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In Memoriam: Professors Emeriti

On September 17, 1987, Milton Chernin died in Berkeley of a heart attack, ending one of the longest and most productive careers in the University. Chernin was a major figure on the Berkeley campus, having been associated with it for almost sixty years. Officially retired in 1977, he remained active as president of the Faculty Club and as secretary of the Berkeley Academic Senate and of the Northern Division of the Academic Assembly. 

Ruth Cooper contributed importantly to the development of the School of Social Welfare on the Berkeley campus during her quarter century's association with it. The period was filled with events of great import for the School: World War II; the plenitude of stipends from the National Institutes of Mental Health; the loyalty oath controversy in the University; the expansion of the social work profession; curricular changes in social-work education; and the Free Speech movement. 

On December 20, 1984, a heart attack ended the life of Professor Walter Friedlander, who, over a long career, achieved international distinction. He will be remembered for his efforts to counteract parochialism in social-work education. As a teacher, writer, practitioner and community leader he stressed that social welfare is an international phenomenon. 

One of the most distinguished faculty members at the UC Berkeley School of Social Welfare, Professor Emeritus Ernest Greenwood, died on May 4, 2004. Greenwood helped shape the School’s reputation as the premier research program in social work in the country both through his scholarly work and through his committee service and professional associations.

James Leiby, professor emeritus of social welfare, died in Berkeley, Calif., February 12, 2012 at the age of 87. The School of Social Welfare was both fortunate and unique among social work programs in having a Harvard-trained historian on its faculty, one who devoted his historical attention to research and teaching which benefited the profession and students at all levels of education. 

A mercifully short illness ended the life of Professor Davis McEntire on July 29, 1983. He is survived by his wife, Iras, son, Mark, daughter, Marian McEntire de Garcia, and grandsons Jorge and Pablo Garcia. He leaves a host of colleagues in the University who held him in high esteem.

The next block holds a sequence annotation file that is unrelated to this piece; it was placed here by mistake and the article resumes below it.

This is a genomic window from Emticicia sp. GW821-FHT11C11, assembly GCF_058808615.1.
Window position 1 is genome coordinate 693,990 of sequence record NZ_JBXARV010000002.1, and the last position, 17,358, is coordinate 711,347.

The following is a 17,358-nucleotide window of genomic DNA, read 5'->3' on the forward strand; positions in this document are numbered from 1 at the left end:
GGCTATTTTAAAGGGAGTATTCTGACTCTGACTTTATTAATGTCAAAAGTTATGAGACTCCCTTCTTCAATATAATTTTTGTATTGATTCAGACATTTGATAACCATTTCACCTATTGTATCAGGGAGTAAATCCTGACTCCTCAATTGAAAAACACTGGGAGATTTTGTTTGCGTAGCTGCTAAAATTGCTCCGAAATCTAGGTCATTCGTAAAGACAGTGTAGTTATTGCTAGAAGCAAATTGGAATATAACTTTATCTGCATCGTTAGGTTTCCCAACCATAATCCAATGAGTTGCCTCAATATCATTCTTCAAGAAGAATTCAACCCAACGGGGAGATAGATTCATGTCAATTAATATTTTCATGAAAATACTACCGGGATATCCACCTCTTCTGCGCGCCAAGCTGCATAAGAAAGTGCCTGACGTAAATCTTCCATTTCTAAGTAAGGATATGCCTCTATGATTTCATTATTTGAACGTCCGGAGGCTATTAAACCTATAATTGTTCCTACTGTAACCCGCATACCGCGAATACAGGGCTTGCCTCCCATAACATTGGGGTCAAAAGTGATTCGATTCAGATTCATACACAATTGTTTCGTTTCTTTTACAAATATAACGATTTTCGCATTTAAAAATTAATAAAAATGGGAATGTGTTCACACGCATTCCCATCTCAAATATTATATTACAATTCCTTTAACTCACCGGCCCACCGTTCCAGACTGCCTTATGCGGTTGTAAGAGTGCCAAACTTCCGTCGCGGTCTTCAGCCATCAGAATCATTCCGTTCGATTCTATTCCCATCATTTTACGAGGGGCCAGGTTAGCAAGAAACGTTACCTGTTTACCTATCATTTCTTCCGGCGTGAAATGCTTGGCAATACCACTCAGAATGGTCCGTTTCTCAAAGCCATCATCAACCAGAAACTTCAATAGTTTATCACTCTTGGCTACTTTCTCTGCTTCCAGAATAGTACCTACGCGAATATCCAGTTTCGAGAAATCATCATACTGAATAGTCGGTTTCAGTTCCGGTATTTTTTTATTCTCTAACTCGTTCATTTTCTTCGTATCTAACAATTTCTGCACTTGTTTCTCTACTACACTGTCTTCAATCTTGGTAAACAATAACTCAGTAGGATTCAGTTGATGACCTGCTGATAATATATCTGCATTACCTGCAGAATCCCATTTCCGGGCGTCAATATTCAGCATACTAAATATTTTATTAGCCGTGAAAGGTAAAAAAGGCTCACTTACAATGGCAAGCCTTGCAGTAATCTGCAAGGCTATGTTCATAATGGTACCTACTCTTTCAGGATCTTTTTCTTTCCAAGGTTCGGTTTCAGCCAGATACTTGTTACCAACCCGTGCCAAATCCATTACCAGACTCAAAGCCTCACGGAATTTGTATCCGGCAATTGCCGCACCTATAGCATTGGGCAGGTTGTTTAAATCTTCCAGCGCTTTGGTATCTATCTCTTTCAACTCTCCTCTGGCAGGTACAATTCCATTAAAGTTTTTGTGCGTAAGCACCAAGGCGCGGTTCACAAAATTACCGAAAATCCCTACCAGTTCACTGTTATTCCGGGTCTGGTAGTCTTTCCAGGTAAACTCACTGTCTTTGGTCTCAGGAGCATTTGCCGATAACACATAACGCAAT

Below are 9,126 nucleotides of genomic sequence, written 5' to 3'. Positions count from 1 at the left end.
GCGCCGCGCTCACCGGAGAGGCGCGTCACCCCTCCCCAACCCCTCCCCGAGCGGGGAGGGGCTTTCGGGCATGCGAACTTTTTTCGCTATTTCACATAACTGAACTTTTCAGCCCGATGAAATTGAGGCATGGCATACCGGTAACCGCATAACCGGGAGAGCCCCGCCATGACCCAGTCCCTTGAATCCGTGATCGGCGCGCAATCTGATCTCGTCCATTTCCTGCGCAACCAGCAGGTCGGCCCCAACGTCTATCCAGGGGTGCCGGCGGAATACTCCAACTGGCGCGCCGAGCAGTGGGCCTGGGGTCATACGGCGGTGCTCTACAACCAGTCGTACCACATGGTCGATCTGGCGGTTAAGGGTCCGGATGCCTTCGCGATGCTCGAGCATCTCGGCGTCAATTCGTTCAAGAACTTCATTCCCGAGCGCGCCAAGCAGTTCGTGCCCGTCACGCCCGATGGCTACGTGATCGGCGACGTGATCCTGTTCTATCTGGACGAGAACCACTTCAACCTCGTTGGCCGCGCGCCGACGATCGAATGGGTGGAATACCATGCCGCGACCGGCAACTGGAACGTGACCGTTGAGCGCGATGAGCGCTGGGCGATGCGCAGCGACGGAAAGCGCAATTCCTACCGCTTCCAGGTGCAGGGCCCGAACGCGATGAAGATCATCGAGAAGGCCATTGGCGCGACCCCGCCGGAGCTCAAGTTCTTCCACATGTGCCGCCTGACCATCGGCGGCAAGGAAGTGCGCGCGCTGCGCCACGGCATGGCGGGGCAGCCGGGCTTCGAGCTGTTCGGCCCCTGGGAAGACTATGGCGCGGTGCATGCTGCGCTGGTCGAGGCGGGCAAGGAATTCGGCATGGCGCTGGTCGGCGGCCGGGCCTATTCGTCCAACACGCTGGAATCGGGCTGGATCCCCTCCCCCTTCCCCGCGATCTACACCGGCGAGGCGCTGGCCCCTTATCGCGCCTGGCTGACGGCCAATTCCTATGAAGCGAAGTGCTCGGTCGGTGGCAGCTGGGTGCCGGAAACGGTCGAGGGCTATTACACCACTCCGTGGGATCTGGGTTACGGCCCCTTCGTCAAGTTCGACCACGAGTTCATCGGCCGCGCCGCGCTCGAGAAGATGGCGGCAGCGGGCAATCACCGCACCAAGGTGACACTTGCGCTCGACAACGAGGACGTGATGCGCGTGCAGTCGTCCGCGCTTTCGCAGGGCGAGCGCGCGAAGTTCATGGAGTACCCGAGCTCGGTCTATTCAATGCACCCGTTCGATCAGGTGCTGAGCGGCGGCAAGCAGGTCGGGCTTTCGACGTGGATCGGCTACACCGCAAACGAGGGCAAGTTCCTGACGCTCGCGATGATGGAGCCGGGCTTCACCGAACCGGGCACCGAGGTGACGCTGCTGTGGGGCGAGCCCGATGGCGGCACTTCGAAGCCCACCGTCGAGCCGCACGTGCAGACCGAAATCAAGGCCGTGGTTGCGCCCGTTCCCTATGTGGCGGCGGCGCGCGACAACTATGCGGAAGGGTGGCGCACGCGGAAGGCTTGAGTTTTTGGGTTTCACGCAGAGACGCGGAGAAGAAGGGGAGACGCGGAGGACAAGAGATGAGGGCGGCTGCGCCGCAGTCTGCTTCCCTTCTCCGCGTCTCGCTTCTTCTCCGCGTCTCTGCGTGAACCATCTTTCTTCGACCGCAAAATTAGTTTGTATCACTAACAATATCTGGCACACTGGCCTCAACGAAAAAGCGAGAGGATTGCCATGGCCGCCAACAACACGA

Joseph H. Solis, fieldwork consultant emeriti at the School of Social Welfare for more than 20 years, passed away April 15, 2010. After a stint in the army at Fort Leavenworth, Kansas, where he worked in the military prison, Solis returned to Berkeley, first as a practicing social worker and later as a lecturer at the School. He was a loving friend, teacher, mentor, advisor, community advocate and role model for hundreds of students.

Harry Specht, dean of the School of Social Welfare at Berkeley since 1977, died at the age of 65 on Sunday, March 12, 1995. His death followed a struggle of several months with cancer of the throat. His loss has left a deep wound in the School and on the Berkeley campus.

Hassletine Byrd Taylor, who died on March 8, 1993, served as a lecturer in the School of Social Welfare from 1941 until her retirement in 1970. She taught community organization, but soon took over the course “Legal Information for Social Workers” and began developing courses in law and policy that were a staple of the School's program for almost three decades.

After a five-year struggle, Gertrude Wilson succumbed to cancer on December 5, 1984. She was a pioneer in the development of social-group work as a specialty within social work. When few women occupied such positions, she was a full professor in a university of first rank. At Berkeley, she distinguished herself for creative work in professional education.

Kermit T. Wiltse, a professor emeritus of social welfare at UC Berkeley, died at his home in Berkeley on June 19, 2009, at age 94. During his more than three decades on the UC Berkeley faculty, Kermit Wiltse published numerous papers on child welfare, foster care and welfare programs such as Aid to Families with Dependent Children, informed by his insights as a grassroots social worker.

Professor Martin Wolins was a person of great intellectual integrity. A man of conviction, he held strong beliefs, which he implemented in daily practice. He had enormous energy and capacity for work, and, with his buoyant laugh and quick wit, exuded an enthusiasm for life.